My first interaction with Marina was to ask her, using my German vocabulary of about 6 words, if I was on the right train to Stuttgart. She told me “Auf Stuttgart, ja” – “To Stuttgart, yes,” so I sat down and settled in.
This Deutschbahn train was obviously one of the older ones in service. When I finally found the lavatory, the flusher on the john literally opened up a trapdoor that dumped the contents on the tracks. I saw the tracks whizzing by below me (no pun intended).
I wouldn’t have understood the P.A. announcement anyway – this old-school train from Wurzburg to Stuttgart did its P.A. in German only. But even if I spoke German, I was in earbuds and oblivious to the world.
I vaguely noticed we were lingering at a far-flung station for a long time, but scarcely saw the train empty out. That is, until Marina, whose name I still did not know, was standing right in front of me waving a hand in my face. She said something to me in German. Sheepishly, I replied “Ich spreche kein deutsche,” which is German for “I’m a dumb American and I speak no German.”
Haltingly she switched to English and told me “The train is broken, we have to transfer to another train. You’re going to Stuttgart, right? … You can follow me.”
Grateful, I followed her two tracks over, and we got on a newer and much more crowded train. Still, I saw some free seats, and I didn’t want to be clingy, so I told Marina “I’m going to sit down. You’re welcome to join me.”
She didn’t join me, so I put my head back in my earbuds.
Another stop or two later, I was blissfully in my own world – until I saw Marina, outside the train, waving at me plaintively, a worried look on her face.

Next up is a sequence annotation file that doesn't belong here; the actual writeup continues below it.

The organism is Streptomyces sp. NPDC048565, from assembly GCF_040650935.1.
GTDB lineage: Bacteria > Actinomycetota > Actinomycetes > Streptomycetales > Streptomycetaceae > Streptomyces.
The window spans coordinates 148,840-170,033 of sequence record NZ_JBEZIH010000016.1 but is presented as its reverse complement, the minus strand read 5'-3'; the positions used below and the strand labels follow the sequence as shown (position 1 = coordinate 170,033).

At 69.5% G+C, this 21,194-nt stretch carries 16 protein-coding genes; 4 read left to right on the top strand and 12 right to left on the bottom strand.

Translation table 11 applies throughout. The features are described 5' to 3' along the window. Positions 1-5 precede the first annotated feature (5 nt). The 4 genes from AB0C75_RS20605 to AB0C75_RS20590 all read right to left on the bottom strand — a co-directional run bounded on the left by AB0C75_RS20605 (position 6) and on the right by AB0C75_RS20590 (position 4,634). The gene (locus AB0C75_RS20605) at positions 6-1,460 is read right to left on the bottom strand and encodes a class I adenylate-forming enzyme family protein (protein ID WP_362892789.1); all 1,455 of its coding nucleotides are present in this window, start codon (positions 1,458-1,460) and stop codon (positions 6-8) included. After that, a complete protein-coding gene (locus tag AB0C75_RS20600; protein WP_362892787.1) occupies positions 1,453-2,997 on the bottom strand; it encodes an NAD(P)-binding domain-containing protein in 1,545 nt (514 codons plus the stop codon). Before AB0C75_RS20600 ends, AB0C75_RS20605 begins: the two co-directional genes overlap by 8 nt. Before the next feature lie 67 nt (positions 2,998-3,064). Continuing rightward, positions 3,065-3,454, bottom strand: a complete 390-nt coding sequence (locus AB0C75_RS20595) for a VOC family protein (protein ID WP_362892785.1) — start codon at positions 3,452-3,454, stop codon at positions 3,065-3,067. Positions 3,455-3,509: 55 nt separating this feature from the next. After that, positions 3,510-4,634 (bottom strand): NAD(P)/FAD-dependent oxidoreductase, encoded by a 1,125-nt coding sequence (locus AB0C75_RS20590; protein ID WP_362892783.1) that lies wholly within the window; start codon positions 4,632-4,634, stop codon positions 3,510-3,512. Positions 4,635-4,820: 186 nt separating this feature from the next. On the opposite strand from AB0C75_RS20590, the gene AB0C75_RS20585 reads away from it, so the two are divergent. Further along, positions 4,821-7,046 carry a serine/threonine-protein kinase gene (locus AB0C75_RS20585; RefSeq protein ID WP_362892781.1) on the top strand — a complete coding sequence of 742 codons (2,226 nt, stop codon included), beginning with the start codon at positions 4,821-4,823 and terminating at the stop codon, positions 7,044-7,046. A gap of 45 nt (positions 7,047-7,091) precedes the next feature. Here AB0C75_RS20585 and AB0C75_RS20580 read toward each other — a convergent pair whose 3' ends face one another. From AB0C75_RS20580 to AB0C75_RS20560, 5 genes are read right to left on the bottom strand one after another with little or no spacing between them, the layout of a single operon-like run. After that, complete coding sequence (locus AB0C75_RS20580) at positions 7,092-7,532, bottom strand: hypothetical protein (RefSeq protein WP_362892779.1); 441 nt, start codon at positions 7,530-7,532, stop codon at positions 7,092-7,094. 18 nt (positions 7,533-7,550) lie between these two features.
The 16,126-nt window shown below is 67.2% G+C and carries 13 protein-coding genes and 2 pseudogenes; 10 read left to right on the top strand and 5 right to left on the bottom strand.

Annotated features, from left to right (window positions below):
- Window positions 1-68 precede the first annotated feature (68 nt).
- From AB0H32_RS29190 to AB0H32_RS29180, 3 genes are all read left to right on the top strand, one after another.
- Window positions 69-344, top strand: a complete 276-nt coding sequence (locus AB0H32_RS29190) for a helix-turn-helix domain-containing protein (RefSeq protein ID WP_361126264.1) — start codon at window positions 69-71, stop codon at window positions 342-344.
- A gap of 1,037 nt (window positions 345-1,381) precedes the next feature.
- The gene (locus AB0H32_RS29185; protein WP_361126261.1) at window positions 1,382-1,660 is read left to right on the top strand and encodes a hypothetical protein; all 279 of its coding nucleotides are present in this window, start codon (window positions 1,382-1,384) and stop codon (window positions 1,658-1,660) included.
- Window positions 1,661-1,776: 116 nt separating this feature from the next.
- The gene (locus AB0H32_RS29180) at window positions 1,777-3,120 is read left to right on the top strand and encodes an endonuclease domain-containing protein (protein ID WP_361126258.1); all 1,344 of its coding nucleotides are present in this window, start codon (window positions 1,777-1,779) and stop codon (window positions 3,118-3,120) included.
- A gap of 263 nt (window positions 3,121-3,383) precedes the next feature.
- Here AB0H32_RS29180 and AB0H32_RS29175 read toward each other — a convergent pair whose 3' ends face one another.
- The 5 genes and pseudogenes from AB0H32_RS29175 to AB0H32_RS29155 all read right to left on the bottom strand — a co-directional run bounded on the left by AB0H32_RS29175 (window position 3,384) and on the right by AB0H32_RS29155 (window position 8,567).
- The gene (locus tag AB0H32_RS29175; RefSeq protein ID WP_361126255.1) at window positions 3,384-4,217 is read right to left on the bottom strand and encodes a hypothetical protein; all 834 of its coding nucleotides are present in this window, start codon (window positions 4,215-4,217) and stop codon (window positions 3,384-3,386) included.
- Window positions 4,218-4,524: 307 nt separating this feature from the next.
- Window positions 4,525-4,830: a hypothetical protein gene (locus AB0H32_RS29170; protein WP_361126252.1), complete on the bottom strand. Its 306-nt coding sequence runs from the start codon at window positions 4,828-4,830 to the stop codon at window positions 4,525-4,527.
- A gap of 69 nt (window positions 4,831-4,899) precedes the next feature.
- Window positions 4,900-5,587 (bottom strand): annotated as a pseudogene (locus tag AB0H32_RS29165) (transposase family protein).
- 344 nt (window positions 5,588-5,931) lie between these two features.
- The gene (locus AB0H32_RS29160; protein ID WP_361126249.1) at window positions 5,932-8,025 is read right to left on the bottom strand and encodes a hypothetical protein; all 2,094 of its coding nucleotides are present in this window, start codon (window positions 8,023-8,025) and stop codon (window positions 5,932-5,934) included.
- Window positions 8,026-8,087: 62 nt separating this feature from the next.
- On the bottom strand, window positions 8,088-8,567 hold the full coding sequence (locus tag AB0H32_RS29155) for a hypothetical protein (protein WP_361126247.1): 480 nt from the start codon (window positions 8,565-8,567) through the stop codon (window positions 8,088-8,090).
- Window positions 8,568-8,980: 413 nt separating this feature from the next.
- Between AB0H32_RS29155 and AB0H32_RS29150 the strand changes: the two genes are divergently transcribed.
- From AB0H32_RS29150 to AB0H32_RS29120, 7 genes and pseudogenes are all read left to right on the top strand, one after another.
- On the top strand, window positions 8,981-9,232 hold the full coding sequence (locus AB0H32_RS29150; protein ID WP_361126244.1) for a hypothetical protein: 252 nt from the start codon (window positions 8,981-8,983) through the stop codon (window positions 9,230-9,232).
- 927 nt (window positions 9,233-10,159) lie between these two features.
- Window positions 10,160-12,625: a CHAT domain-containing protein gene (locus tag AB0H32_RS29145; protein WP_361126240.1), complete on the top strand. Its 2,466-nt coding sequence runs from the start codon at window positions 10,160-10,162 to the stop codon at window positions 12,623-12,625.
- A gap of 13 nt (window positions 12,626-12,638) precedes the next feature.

Oh shit. I hastily gathered together my luggage and sprinted off the train. Marina kindly explained to me that we had one more train change on our new route.
My exact words were “Okay, I’m not leaving your side. I’m your puppy now.”
The next train was the last one we had to get on, but we sat across from each other anyway, in a four-seat booth with two silent middle-aged German men, and finally got to know each other. We chatted away for the remainder of the 45 minute trip to Stuttgart. I learned about her travels to America, her studies, what she liked to do in Stuttgart, her favorite soccer team … she hadn’t practiced English in two years, but English was her favorite subject from grades 1-12 apparently. It came right back to her – I understood her perfectly.
By the time we got to Stuttgart, she was in full Mama Bear mode (even though I think I was about a decade older than her). She was determined to get me on the right subway to the airport. She was on a different S-train, so we parted there, after I thanked her profusely for the tenth time.
She remarked how friendly she found Americans and English people to be, compared to how formal and taciturn her own countrymen could be, and said she aspired to be better than that.
I told her she knocked it out of the park today. Then changed it from a baseball to a soccer metaphor, just in case.
Marina, instead of eating a horseradish salmon sandwich on pretzel bread for lunch at the Stuttgart airport, I could have eaten a stress-filled sprint-walk to try and catch my plane … or I could have missed my flight altogether, and been alone in a foreign land.
None of that happened to me, because you cared about a stranger who asked you if he was on the right train. Grazie mille, vielen dank, you special person.
First posted October 4, 2016
What was your most memorable random interaction with a local in a foreign country?